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How Good for You is Dark Chocolate?

There are many reported health benefits associated with eating dark chocolate. For example, diabetes and heart disease may be reduced by consuming it1, and you could have a 20% lower chance of having an irregular heartbeat2. Additionally, so-called ‘bad cholesterol’ can be reduced by eating chocolate3. These are just some of the benefits that have been explored. This article combines research into various aspects to present some of the ways dark chocolate can improve your health.





Improving immune system


Without a robust immune system, our bodies would be defenseless against pathogens, viruses, and bacteria4. White blood cells (leukocytes) circulate the body within the bloodstream and constantly look out for pathogens4. When they find a likely target, they multiply and transmit signals to other cells to do the same4.

When B lymphocytes (a type of white blood cell) find an antibody generator, or ‘antigen’ (something in the body that sparks the production of antibodies to fight it off), it begins to secrete antibodies to attack the foreign cell, which could be a bacterium, a virus, fungi, etc.4

Cocoa, found in abundance in dark chocolate, has been found to help the immune system, particularly the inflammatory response and the intestinal adaptive immune response5. It does this by altering the lymphocyte composition in the body, particularly in the intestinal tract, helping intestinal microbiota to grow and producing additional antibodies to combat infections5.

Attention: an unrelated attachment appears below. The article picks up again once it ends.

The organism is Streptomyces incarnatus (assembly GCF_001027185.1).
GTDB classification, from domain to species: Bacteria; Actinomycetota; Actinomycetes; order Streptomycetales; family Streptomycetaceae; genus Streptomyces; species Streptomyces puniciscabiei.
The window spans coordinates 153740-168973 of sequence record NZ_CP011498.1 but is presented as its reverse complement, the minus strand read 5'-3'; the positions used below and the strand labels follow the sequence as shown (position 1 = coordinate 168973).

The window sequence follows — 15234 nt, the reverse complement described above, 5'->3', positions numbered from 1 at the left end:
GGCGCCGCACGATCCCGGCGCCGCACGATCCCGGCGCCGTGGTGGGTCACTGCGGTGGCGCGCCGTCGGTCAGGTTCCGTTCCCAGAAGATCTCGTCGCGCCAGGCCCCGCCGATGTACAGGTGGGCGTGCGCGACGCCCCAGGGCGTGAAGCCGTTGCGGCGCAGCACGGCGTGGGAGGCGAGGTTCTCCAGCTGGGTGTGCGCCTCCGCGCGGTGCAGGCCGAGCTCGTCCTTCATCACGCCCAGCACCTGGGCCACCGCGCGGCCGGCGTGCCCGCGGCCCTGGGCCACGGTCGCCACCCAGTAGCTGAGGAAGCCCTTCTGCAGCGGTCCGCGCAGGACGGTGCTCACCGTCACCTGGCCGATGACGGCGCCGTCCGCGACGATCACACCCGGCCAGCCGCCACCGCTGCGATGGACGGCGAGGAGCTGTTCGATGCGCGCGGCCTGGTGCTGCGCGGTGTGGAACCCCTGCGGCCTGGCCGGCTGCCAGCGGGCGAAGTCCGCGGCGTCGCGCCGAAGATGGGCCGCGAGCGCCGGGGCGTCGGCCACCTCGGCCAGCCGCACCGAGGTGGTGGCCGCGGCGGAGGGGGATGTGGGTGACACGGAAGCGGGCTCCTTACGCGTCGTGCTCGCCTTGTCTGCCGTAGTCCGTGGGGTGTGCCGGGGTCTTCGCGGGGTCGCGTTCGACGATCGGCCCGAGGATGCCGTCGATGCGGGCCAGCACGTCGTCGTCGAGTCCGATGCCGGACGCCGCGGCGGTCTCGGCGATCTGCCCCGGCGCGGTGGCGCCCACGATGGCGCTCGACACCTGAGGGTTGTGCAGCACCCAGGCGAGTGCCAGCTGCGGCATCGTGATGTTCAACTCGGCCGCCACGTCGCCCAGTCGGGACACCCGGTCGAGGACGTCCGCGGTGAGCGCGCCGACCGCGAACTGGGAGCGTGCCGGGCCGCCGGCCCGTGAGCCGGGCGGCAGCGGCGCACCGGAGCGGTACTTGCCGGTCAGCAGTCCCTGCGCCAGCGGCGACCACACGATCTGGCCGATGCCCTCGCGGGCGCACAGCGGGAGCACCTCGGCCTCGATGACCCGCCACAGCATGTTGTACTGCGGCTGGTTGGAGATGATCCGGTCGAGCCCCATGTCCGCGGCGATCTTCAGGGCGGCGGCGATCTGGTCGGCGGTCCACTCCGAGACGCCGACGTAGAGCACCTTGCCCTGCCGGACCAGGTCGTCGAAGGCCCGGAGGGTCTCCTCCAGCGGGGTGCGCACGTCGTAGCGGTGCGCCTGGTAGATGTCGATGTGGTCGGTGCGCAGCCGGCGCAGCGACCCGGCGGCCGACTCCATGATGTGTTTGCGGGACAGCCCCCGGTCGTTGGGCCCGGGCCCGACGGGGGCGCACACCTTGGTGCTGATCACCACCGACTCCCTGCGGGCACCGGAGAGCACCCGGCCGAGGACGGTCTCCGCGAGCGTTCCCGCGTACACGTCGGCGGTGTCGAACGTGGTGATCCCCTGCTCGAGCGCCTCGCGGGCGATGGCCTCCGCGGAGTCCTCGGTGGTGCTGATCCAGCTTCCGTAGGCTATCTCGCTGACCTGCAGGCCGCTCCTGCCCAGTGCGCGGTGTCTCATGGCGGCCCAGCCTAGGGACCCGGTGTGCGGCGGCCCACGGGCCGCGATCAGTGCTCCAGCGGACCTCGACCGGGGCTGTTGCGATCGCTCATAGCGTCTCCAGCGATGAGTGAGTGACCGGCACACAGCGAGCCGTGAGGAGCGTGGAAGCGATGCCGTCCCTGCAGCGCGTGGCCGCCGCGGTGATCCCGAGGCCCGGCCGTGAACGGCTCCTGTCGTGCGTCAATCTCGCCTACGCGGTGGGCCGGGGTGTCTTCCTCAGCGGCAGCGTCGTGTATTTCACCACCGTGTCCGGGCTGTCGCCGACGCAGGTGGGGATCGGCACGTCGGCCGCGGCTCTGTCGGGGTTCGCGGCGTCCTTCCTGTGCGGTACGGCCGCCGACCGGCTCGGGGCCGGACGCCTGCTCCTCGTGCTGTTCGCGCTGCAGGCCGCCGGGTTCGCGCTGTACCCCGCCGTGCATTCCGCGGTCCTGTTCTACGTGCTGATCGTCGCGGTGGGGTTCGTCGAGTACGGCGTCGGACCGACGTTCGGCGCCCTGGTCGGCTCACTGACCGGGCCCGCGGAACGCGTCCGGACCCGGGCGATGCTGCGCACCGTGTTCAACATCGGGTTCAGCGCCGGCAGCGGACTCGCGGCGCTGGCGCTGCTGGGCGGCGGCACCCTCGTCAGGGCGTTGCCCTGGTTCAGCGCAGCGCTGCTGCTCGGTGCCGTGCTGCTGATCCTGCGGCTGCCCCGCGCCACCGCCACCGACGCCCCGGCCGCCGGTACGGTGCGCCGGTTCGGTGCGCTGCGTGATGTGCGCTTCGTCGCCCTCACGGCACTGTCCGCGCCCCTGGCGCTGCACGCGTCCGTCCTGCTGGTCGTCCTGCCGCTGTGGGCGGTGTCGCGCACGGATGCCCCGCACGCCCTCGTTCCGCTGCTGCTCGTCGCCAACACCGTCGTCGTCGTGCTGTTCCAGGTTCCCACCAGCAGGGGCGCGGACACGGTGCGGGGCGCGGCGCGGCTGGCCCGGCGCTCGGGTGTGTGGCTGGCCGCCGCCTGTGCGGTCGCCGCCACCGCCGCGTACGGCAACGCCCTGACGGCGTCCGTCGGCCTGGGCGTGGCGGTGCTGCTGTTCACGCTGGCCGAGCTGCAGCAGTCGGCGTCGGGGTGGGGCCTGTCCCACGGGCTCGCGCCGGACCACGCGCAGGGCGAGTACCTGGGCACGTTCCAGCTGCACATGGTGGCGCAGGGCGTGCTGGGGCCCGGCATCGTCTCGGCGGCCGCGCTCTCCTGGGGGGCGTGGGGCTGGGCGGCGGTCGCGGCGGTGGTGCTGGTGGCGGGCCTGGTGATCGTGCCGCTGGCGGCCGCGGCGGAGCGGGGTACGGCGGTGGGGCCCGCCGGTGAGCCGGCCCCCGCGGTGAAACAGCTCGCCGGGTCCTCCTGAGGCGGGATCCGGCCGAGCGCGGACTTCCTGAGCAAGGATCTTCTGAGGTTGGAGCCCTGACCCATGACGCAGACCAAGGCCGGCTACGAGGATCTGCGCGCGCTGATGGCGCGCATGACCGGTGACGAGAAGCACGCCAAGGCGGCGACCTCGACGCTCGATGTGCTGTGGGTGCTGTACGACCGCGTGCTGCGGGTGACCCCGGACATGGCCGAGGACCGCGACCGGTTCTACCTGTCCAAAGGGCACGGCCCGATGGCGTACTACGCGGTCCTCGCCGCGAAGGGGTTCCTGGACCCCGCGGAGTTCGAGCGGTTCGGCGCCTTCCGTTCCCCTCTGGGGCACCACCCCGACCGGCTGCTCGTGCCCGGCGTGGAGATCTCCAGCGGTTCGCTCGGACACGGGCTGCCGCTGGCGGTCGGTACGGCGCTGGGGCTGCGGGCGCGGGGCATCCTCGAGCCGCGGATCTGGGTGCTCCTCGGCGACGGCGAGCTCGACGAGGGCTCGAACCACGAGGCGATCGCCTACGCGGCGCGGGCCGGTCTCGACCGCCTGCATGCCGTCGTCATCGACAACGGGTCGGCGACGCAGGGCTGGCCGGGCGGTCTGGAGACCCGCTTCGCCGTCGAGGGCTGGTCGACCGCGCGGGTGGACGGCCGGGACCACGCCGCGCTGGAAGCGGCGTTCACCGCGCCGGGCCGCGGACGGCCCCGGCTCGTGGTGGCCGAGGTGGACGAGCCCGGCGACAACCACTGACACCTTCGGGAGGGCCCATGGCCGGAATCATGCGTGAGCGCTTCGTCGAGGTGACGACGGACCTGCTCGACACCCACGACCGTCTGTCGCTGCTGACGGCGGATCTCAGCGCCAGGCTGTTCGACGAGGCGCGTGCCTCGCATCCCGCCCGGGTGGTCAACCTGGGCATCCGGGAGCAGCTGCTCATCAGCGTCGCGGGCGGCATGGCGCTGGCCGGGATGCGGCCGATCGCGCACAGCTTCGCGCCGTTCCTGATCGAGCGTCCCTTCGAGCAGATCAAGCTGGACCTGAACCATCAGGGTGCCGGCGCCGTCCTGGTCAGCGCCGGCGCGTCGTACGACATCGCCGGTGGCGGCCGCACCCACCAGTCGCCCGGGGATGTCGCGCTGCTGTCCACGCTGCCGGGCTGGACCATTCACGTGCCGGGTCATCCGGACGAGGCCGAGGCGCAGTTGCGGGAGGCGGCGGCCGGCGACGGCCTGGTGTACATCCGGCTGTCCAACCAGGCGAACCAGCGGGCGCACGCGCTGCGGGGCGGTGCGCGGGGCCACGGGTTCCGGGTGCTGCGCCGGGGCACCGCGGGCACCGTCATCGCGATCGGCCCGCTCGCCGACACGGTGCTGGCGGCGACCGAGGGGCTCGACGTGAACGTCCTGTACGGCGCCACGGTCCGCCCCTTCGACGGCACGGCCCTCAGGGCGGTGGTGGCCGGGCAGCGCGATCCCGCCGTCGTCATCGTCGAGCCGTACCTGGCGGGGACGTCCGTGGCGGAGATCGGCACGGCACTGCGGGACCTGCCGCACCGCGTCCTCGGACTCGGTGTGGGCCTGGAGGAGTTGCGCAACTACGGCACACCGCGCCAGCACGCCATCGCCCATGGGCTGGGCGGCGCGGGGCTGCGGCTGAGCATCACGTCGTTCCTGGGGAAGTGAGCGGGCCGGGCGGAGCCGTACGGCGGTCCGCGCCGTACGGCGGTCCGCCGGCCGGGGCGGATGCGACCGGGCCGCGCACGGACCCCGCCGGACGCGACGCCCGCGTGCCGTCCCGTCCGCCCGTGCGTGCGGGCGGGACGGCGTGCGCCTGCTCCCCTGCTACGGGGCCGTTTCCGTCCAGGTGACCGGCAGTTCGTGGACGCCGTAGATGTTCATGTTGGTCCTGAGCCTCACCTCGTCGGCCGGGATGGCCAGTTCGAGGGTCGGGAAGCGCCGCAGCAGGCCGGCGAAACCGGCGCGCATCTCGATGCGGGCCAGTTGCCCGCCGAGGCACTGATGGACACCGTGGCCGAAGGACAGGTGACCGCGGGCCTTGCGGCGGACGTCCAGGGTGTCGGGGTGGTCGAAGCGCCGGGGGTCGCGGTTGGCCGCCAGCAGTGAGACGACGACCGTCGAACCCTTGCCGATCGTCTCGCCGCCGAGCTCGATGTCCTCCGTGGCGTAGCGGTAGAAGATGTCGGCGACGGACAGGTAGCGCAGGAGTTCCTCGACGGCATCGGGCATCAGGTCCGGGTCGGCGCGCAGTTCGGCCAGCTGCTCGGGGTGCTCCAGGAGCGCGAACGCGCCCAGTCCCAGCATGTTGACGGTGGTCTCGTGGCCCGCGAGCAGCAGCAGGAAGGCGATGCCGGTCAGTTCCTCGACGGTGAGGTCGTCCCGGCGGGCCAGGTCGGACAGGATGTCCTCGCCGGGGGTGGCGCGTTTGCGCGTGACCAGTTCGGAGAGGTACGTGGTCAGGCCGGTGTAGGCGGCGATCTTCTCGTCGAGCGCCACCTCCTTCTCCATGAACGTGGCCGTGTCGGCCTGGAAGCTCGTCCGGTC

Another study found that eating dark chocolate can increase the production of T cells6, those white blood cells that help combat diseases.



Boosting brain health


A study into comparative brain function of people eating dark chocolate (70% cocoa) and people who weren’t showed impressive results. The cerebral cortex regions - the areas associated with memory and sensory processing - in the brains of those eating chocolate had notably higher gamma frequency7. This suggests that eating dark chocolate can enhance your memory and help heighten your senses.

Further research has shown positive findings in terms of dark chocolate increasing neural signalling5. Again, this shows heightened brain function associated with consuming chocolate, which is also high in antioxidants8, therefore helping to protect the body from oxidative stress. Furthermore, blood flow to the brain has been proven to increase when dark chocolate is included in a regular diet9. Neural decline linked to Alzheimer’s disease can potentially be reduced or prevented entirely with an extract from cocoa called lavado10.




Helping to achieve good skin


Raw cocoa contains vast quantities of flavanols8, which is a type of antioxidant. However, much of this is lost in the processing involved with the production of chocolate. Fortunately, manufacturers are now taking steps to try to withhold as much of this antioxidant goodness as possible8. Scientists have shown that consuming dark chocolate rich in natural antioxidants can reduce redness following extended exposure to sunlight11. This is indicative of the skin coping better with the ultra-violet radiation by which it is affected. As UV causes signs of aging in the skin, anything that helps your skin combat this radiation will make your skin look younger and fresher.